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How targeted nutrients can fight cancer

Reactivating suppressed metabolic pathways in cancer cells can help fight cancer

Date:
June 18, 2024
Source:
University of Technology Sydney
Summary:
An international research team has discovered a new way to effectively treat cancer, by using nutrients to reactivate suppressed metabolic pathways in cancer cells.
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An international research team has discovered a new way to effectively treat cancer, by using nutrients to reactivate suppressed metabolic pathways in cancer cells.

The researchers used a common amino acid, tyrosine, packaged as a nanomedicine, to change the metabolism of melanoma, a deadly skin cancer, and prevent cancer growth.

Australia has the highest rate of skin cancer in the world. This new approach could be combined with current therapies to better treat melanoma. The technique also has the potential to treat other types of cancer.

The study, Nutrient-delivery and metabolism reactivation therapy for melanoma, was led by Professor Wenbo Bu from Fudan University and Professor Dayong Jin from the University of Technology Sydney, and recently published in the journal Nature Nanotechnology.

Tyrosine has limited bioavailability in living organisms. However, the researchers used a new nanotechnology technique to package it into tiny particles called nanomicelles, which are attracted to cancer cell membranes, and break down easily, boosting absorption.

The research team then tested the innovative treatment in mice and in human-derived melanoma cells in the lab and found that the tyrosine nanomicelles reactivated dormant metabolic pathways, triggered melanin synthesis, and inhibited tumour growth.

"Uncontrolled rapid growth is a key feature that distinguishes cancer cells from normal cells. In cancer cells some metabolic pathways are over-activated, and others are suppressed, to create the environment necessary for rapid spread," said Professor Jin.

"While a few metabolism-based drugs for cancer have been developed previously, such as aromatase inhibitors impeding estrogen synthesis in breast cancer and HK2 inhibitors targeting glycolysis in various cancers, these work by suppressing over-activate metabolic pathways," he said.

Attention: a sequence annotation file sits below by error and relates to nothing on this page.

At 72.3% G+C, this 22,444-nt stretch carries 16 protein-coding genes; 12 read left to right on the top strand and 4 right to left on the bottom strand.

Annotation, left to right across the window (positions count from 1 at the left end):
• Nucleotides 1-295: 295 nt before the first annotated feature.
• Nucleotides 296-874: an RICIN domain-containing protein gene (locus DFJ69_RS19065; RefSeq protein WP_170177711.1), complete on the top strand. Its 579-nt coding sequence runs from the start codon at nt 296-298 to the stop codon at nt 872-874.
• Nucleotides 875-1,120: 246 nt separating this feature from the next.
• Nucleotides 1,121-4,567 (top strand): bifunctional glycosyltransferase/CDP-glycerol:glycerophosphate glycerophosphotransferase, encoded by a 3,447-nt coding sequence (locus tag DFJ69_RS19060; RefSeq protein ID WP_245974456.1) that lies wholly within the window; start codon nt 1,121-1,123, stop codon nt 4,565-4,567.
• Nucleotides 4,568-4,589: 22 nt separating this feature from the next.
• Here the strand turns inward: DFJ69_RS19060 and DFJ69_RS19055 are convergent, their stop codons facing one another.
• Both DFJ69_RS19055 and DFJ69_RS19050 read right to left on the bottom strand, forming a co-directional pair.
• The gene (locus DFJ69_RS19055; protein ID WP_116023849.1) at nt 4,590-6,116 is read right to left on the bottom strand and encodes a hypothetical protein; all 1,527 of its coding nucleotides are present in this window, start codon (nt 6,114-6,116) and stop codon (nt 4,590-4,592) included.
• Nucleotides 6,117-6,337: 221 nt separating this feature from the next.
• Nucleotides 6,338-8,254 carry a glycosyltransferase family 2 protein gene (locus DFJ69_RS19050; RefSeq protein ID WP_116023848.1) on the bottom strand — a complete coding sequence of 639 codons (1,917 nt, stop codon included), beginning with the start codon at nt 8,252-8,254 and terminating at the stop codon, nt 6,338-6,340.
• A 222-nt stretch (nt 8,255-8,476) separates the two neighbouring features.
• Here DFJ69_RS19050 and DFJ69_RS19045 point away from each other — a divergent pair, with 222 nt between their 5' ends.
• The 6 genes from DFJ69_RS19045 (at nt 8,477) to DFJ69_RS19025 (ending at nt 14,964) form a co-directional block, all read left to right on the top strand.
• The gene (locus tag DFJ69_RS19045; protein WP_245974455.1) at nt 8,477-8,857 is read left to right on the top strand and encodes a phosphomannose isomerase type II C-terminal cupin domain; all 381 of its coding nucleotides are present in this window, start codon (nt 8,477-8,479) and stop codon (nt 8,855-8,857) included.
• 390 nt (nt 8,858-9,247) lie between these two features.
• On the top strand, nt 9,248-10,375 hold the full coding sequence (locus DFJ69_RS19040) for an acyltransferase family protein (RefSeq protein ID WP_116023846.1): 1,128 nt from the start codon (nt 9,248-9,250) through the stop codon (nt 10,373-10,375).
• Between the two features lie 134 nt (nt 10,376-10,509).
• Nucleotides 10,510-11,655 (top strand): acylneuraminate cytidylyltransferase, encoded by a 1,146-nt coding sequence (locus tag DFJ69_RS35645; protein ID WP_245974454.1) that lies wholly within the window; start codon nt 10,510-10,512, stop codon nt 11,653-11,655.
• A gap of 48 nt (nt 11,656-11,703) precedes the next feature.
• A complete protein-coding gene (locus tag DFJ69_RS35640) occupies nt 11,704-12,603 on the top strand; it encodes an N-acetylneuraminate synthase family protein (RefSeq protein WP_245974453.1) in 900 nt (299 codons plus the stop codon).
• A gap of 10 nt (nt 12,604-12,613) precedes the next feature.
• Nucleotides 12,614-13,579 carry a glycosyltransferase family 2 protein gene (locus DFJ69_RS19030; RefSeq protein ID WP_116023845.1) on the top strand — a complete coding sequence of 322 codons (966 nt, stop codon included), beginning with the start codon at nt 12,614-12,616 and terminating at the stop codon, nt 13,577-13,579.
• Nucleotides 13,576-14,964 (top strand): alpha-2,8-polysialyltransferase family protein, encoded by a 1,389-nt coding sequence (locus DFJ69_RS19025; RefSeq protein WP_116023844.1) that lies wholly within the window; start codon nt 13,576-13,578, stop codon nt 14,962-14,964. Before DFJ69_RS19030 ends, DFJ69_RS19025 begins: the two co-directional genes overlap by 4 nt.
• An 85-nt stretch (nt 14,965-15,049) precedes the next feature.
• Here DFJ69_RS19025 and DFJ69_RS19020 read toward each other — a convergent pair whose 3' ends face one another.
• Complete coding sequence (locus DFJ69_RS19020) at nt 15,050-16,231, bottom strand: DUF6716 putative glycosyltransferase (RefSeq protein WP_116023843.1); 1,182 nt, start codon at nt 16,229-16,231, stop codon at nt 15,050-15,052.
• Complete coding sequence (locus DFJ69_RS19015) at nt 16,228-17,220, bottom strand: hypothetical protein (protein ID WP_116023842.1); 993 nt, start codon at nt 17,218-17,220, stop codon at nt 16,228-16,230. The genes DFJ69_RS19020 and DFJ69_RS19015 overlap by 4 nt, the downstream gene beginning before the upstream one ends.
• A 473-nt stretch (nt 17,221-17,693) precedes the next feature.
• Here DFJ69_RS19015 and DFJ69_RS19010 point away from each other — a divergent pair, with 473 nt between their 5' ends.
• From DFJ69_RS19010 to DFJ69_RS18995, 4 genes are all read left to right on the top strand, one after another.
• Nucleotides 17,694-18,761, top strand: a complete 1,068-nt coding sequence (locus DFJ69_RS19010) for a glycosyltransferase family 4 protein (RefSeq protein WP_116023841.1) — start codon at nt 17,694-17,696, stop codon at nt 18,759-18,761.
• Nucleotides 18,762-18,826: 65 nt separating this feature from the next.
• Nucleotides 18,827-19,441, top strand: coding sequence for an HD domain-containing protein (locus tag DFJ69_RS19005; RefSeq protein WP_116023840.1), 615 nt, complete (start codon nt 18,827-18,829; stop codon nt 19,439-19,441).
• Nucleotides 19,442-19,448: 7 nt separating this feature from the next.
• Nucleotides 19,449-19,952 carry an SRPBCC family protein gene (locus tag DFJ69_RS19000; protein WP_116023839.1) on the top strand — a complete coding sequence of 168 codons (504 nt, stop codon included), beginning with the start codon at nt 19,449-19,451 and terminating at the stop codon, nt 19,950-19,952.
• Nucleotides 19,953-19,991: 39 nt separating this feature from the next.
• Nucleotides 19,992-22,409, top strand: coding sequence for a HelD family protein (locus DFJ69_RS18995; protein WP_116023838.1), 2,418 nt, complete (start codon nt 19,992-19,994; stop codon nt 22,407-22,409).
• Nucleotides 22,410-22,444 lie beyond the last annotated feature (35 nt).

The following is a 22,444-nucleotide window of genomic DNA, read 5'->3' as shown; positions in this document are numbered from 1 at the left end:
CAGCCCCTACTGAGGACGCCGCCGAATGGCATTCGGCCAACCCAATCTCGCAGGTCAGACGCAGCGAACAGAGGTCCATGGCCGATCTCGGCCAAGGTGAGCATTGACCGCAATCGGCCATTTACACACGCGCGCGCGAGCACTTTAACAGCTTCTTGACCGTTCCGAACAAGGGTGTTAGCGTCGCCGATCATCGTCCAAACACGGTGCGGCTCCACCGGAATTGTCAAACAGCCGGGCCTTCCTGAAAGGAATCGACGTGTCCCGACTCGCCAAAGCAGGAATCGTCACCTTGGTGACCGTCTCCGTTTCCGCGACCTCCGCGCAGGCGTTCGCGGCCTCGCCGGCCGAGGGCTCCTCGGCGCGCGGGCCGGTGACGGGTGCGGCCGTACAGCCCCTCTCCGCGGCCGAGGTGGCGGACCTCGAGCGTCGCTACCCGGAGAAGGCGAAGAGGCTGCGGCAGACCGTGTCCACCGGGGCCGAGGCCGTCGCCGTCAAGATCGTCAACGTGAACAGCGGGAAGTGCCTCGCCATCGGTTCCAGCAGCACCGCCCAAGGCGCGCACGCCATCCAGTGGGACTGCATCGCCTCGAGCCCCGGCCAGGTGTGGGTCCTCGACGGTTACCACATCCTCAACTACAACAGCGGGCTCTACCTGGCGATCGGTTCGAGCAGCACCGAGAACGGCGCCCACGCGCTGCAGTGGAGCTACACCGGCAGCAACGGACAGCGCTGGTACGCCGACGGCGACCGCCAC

"Our research shows for the first time that cancer can be stopped by reactivating metabolic pathways that are dormant. And this can be done using simple nutrients, such as amino acids, sugars, and vitamins, which are safe, readily available and well tolerated," said Professor Bu.

Different types of cancer will respond to different nutrients. Melanoma cells develop from melanocytes -- skin cells that produce melanin. Tyrosine is needed to produce melanin and it can stimulate melanin production, hence its effectiveness with melanoma.

The reactivation of melanin synthesis forces the melanoma cell to reduce glycolysis, the process of converting sugar to energy, which is believed to be the mechanism for its anti-cancer effect.

Melanoma cells are also susceptible to heat stress. The researchers found that by combining tyrosine nanomicelle treatment with near-infrared laser treatment, they were able to eradicate melanoma in mice after six days and it did not reoccur during the study period.

The findings suggest a promising a new frontier in the use of nanomedicine for cancer therapy.


Story Source:

Materials provided by University of Technology Sydney. Note: Content may be edited for style and length.


Journal Reference:

  1. Yang Chen, Chaochao Wang, Yelin Wu, Ya Wang, Yun Meng, Fan Wu, Huilin Zhang, Yuen Yee Cheng, Xingwu Jiang, Jieyun Shi, Huiyan Li, Peiran Zhao, Jinfeng Wu, Bin Zheng, Dayong Jin, Wenbo Bu. Nutrient-delivery and metabolism reactivation therapy for melanoma. Nature Nanotechnology, 2024; DOI: 10.1038/s41565-024-01690-6

Cite This Page:

University of Technology Sydney. "How targeted nutrients can fight cancer." ScienceDaily. ScienceDaily, 18 June 2024. <www.sciencedaily.com/releases/2024/06/240618115702.htm>.
University of Technology Sydney. (2024, June 18). How targeted nutrients can fight cancer. ScienceDaily. Retrieved July 17, 2024 from www.sciencedaily.com/releases/2024/06/240618115702.htm
University of Technology Sydney. "How targeted nutrients can fight cancer." ScienceDaily. www.sciencedaily.com/releases/2024/06/240618115702.htm (accessed July 17, 2024).

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